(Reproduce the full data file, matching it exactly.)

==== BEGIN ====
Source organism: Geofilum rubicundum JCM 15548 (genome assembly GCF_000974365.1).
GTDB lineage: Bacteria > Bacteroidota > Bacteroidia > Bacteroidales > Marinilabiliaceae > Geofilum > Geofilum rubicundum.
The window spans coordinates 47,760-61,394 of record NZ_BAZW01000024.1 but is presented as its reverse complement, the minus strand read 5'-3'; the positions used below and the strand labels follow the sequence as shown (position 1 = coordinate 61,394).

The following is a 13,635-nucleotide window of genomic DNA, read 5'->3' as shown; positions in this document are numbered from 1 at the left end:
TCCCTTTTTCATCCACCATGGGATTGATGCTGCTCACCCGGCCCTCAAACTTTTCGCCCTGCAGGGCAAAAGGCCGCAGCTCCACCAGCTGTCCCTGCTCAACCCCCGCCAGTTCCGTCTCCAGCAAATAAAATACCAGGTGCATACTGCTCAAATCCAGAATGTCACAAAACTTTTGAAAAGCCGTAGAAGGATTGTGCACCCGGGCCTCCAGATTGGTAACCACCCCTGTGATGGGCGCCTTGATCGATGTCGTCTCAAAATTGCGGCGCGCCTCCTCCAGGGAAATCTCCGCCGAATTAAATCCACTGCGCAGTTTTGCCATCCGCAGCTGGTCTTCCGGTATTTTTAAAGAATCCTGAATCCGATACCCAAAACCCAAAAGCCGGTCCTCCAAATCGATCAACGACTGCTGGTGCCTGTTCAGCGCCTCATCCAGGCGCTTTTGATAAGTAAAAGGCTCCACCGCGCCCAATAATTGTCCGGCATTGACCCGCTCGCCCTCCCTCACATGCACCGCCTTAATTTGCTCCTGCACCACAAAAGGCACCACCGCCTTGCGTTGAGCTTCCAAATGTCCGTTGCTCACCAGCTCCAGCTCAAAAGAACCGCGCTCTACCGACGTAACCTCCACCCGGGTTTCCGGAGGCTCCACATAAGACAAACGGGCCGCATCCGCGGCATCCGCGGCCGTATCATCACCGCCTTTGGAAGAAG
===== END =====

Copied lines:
Source organism: Geofilum rubicundum JCM 15548 (genome assembly GCF_000974365.1).
GTDB lineage: Bacteria > Bacteroidota > Bacteroidia > Bacteroidales > Marinilabiliaceae > Geofilum > Geofilum rubicundum.
The window spans coordinates 47,760-61,394 of record NZ_BAZW01000024.1 but is presented as its reverse complement, the minus strand read 5'-3'; the positions used below and the strand labels follow the sequence as shown (position 1 = coordinate 61,394).

The following is a 13,635-nucleotide window of genomic DNA, read 5'->3' as shown; positions in this document are numbered from 1 at the left end:
TCCCTTTTTCATCCACCATGGGATTGATGCTGCTCACCCGGCCCTCAAACTTTTCGCCCTGCAGGGCAAAAGGCCGCAGCTCCACCAGCTGTCCCTGCTCAACCCCCGCCAGTTCCGTCTCCAGCAAATAAAATACCAGGTGCATACTGCTCAAATCCAGAATGTCACAAAACTTTTGAAAAGCCGTAGAAGGATTGTGCACCCGGGCCTCCAGATTGGTAACCACCCCTGTGATGGGCGCCTTGATCGATGTCGTCTCAAAATTGCGGCGCGCCTCCTCCAGGGAAATCTCCGCCGAATTAAATCCACTGCGCAGTTTTGCCATCCGCAGCTGGTCTTCCGGTATTTTTAAAGAATCCTGAATCCGATACCCAAAACCCAAAAGCCGGTCCTCCAAATCGATCAACGACTGCTGGTGCCTGTTCAGCGCCTCATCCAGGCGCTTTTGATAAGTAAAAGGCTCCACCGCGCCCAATAATTGTCCGGCATTGACCCGCTCGCCCTCCCTCACATGCACCGCCTTAATTTGCTCCTGCACCACAAAAGGCACCACCGCCTTGCGTTGAGCTTCCAAATGTCCGTTGCTCACCAGCTCCAGCTCAAAAGAACCGCGCTCTACCGACGTAACCTCCACCCGGGTTTCCGGAGGCTCCACATAAGACAAACGGGCCGCATCCGCGGCATCCGCGGCCGTATCATCACCGCCTTTGGAAGAAG